Chris Rock Dave Chappelle and More

Chris Rock Dave Chappelle and More

 

A second show at the Cellar was one of “those” shows that make life the wonderful thing it is. Just before I brought up the last act, I was apprised of the possibility that Dave Chappelle was coming in. I told the audience Godfrey was the last act. When Dave got there, Godfrey was signaled by the manager to seriously wrap it up. Godfrey was having a fine set, but when Chappelle is in the house the feeling is, let’s get him onstage ASAP. Godfrey comes off and a few people start to rise up.

“Wait, I know I told you Godfrey was the last act, but every now and again somebody comes in and we extend the show. Tonight we have a man you will recognize from his appearances on the Chappelle Show on Comedy Central, Dave Chappelle”.

The audience that had just seen a great 2:20 of standup goes absolutely apeshit. (Of course) Dave opens very businesslike, much sharper than I’ve seen him in years. He did a bit on the no feet killer that will soon be a classic and I’ll bet he’s not done with it yet. I won’t spoil it for you here but it had to do with what life would be like in jail for the guy. Pure Dave, pure funny. Then Chris Rock shows up and sneaks to the back of the room and Dave doesn’t know he’s there. I asked Chris if he wanted to go on and he said if he was coming off soon, he would just walk on. I wanted to intro Chris with a chicken wing in my hand. (you had to be there!) When it looks like Dave is gonna wrap it up after an hour or so, Chris walks on stage. Servers are scrambling around stopping folks from taking pics and video, they cannot believe what they are seeing. The two exchange lines and bits and backs and forths for another hour. Chris slipped in some of the material he’s been working on pretty seamlessly but Rock was a little awed at Dave and the shit he was coming up with. Dave would bang the mike on his thigh or the piano when Chris said something he particulary cared for. It was music. Jimi Hendrix trading licks with Stevie Wonder.

Rock: (to the crowd) You are some lucky motherfuckers.

The best part for me, it wasn’t a competition. (I don’t believe standup should be competitive , part of my overall disdain for festivals and the like) It was two brilliant comedians combining their talents which produced an amazing live experience that few ever witness. Only about 120 people did on this night, but in a year, 10,000 people will swear they were there the night Dave and Chris did their thing together.

Oh, and for some dessert, for the last 20 minutes the fellas were joined onstage by Marlon Wayans. He came with a entourage that barged their way into stage side seats. ( A few folks had left ) Marlon admitted being drunker than anybody in the room and said he was just there to hang out. The last time Dave was in town and doing a set at the Cellar, Chris and I watched him from the floaters. After a few minutes, Chris leaned over to me and said. Dave is P Funk! I’m Earth & Wind & Fire! Whatta night!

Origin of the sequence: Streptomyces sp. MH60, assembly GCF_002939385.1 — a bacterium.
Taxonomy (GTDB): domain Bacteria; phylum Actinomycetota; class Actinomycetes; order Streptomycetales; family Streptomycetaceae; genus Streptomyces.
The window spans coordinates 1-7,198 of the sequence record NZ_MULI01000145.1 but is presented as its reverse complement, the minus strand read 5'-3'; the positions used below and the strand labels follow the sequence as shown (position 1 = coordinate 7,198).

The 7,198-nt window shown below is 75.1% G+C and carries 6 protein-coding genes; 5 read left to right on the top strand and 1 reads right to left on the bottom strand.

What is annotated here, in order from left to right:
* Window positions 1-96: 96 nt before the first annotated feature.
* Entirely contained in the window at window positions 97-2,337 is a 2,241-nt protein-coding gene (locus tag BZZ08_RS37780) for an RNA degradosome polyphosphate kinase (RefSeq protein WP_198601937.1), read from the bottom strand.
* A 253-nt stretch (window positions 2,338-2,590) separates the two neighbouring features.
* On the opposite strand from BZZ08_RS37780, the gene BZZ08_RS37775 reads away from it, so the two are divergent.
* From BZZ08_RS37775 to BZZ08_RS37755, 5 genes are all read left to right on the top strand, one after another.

William Stephenson

Funkiest Songs In The World

Funkiest Songs In The World

 

Recently I wondered aloud what was the all time funkiest song in the world.  Impossible to name one of course but I was curious to see what folks would come up with.  With so many Facebook friends with about half being comedians, I got about 40 comments.  The first was Debbie Boone’s You Light Up My Life.  I’m sure that might be the unluckiest  song in the world but things got much better once the peoples started looking in the right places.  I then posted 20 songs I felt any of which could be the funkiest.  Soon after I found another 5 tunes that needed to be on the list.  Here is a breakdown of the 25 funkiest songs ever.  Any discussion of funk has to start with two of the most prolific funksters.

James Brown and George Clinton

Both are represented on my list twice and could’ve held down a top 26 list on their own.  I went with The Payback and Papa Don’t Take No Mess from James and Give Up The Funk and Flashlight from George’s Parliament.  It was illegal to have a house party back in the day without these strong songs.

Kool & The Gang

This self contained band was also represented twice with Jungle Boogie and Funky Stuff.  A Facebooker mentioned Kool’s Get Down On It.  Clearly this commenter was too young to remember that this song came during their switch to disco.

 Sly & The Family Stone

provides a very popular choice, Thank You Fa Lettin Me Be Mice Elf (agin). Sly and his crew is another group that can fill any funk list all by themselves.

Earth Wind & Fire

In their heyday, they were the standard. They will always have a special place in my heart because of their two album in one year output, and the second Gratitude was a double, giving us a live side and more great new jams.

Jupiter from their All N All album because I can’t get enough of that tricky bass line.

Stevie Wonder

What can’t he do?  Stevie had several nominations, with me offering You Met Your Match but it didn’t make the final list.  To paraphrase the guy in the movie Fargo, “With Superstition, you got no complaints!”

Ohio Players

When you hear the opening fire alarm in Fire, you know you’re about to burn it up! (When doing “the bump” to this song and try not to bump your partner into the next room.

Billy Cobham

Billy is the drummer all the drummers I knew wanted to be.

His Total Eclipse was seriously considered for the piano solo alone, but I used Red Baron for this list. Classic thumping funk.

Return To Forever

Dayride makes the cut because it blows me away every time I hear it. This is one furious jam, with perfectly sloppy drums- a quick hitter at only 3:28 with not a second wasted.